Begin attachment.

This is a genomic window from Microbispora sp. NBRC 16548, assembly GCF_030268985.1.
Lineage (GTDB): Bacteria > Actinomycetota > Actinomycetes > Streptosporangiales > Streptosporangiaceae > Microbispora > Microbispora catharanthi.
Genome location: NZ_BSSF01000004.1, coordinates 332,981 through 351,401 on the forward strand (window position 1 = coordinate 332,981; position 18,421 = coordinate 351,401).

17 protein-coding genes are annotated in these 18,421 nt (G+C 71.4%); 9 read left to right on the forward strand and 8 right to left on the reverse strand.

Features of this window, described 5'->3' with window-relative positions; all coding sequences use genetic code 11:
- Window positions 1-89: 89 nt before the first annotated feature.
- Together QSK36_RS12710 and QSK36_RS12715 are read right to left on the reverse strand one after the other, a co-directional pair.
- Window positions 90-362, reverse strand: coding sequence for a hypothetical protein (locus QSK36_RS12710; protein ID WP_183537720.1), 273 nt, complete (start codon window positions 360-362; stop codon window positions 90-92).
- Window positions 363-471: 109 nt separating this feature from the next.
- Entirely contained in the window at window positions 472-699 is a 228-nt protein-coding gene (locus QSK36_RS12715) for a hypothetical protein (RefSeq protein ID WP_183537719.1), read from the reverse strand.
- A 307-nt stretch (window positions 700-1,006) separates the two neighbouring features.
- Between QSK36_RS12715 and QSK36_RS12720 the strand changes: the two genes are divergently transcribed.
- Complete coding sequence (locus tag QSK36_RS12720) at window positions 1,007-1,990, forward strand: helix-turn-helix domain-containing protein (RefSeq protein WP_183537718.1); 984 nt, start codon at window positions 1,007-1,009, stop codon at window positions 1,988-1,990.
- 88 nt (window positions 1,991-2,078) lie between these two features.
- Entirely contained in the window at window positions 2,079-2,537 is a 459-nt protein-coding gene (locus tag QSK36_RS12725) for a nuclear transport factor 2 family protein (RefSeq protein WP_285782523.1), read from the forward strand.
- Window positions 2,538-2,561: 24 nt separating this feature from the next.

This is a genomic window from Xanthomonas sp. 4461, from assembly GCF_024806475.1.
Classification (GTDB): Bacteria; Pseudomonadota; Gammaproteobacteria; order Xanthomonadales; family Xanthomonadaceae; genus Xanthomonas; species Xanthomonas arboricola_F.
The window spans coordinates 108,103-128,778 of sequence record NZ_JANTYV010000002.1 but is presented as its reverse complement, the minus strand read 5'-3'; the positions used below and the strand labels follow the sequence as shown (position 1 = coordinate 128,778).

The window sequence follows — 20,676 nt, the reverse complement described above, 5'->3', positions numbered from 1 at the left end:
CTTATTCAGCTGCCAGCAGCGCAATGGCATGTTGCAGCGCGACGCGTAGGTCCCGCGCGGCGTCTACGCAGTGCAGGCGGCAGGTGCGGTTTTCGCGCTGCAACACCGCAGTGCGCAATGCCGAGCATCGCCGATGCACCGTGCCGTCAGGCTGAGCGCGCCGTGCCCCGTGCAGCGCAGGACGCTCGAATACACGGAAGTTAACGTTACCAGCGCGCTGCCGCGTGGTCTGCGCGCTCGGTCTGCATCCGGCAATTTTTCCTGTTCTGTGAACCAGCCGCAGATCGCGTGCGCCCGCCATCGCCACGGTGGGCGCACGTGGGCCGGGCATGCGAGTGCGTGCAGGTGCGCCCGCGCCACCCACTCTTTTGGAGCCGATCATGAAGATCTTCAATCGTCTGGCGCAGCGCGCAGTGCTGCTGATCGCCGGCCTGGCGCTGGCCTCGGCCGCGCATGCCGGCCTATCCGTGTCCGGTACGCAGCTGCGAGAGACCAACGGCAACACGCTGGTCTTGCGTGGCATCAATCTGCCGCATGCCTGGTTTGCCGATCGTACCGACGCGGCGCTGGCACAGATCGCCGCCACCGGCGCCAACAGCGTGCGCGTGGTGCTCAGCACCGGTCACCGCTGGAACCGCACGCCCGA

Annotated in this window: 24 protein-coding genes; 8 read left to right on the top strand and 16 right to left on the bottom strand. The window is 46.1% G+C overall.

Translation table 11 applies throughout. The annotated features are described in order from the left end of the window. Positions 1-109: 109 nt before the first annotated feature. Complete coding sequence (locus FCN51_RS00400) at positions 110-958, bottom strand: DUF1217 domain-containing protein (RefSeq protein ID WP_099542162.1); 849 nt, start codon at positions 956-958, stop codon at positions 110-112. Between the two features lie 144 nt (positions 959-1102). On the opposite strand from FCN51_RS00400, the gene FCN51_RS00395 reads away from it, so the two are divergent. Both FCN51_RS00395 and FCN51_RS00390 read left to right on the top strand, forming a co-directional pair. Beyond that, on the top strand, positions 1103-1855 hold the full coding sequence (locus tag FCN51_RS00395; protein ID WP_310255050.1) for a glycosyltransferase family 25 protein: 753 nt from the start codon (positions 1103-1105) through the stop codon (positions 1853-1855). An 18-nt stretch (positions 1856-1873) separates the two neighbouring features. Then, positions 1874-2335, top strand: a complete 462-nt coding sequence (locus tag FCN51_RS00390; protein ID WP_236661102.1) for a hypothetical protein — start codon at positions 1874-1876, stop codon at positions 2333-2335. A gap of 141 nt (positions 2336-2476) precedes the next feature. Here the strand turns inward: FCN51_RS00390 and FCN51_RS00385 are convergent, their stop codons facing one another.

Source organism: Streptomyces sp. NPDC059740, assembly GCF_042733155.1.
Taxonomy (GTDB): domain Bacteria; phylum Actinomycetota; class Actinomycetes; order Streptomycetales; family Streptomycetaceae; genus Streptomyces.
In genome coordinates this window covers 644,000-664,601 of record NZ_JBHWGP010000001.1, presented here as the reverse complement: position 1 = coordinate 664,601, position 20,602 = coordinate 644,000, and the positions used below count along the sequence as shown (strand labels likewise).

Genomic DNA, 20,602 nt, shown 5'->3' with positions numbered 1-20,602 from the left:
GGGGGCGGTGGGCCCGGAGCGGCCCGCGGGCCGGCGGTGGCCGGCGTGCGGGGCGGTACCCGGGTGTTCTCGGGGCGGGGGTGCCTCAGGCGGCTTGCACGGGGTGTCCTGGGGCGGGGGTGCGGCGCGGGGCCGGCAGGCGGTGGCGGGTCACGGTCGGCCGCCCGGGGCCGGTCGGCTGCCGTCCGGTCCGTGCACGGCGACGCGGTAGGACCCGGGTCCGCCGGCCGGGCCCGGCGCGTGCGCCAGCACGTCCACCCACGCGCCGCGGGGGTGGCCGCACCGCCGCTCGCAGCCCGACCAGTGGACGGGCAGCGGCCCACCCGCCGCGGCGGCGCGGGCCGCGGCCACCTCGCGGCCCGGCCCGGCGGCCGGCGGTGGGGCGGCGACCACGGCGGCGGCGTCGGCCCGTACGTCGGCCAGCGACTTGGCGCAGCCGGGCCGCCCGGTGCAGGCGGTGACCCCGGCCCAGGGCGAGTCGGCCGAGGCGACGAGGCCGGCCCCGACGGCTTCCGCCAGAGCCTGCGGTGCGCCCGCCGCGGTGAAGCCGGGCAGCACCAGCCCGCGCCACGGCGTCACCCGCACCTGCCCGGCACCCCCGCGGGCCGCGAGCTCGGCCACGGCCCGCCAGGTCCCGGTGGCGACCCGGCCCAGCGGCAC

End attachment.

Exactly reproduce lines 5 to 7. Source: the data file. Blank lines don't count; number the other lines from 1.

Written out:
Features of this window, described 5'->3' with window-relative positions; all coding sequences use genetic code 11:
- Window positions 1-89: 89 nt before the first annotated feature.
- Together QSK36_RS12710 and QSK36_RS12715 are read right to left on the reverse strand one after the other, a co-directional pair.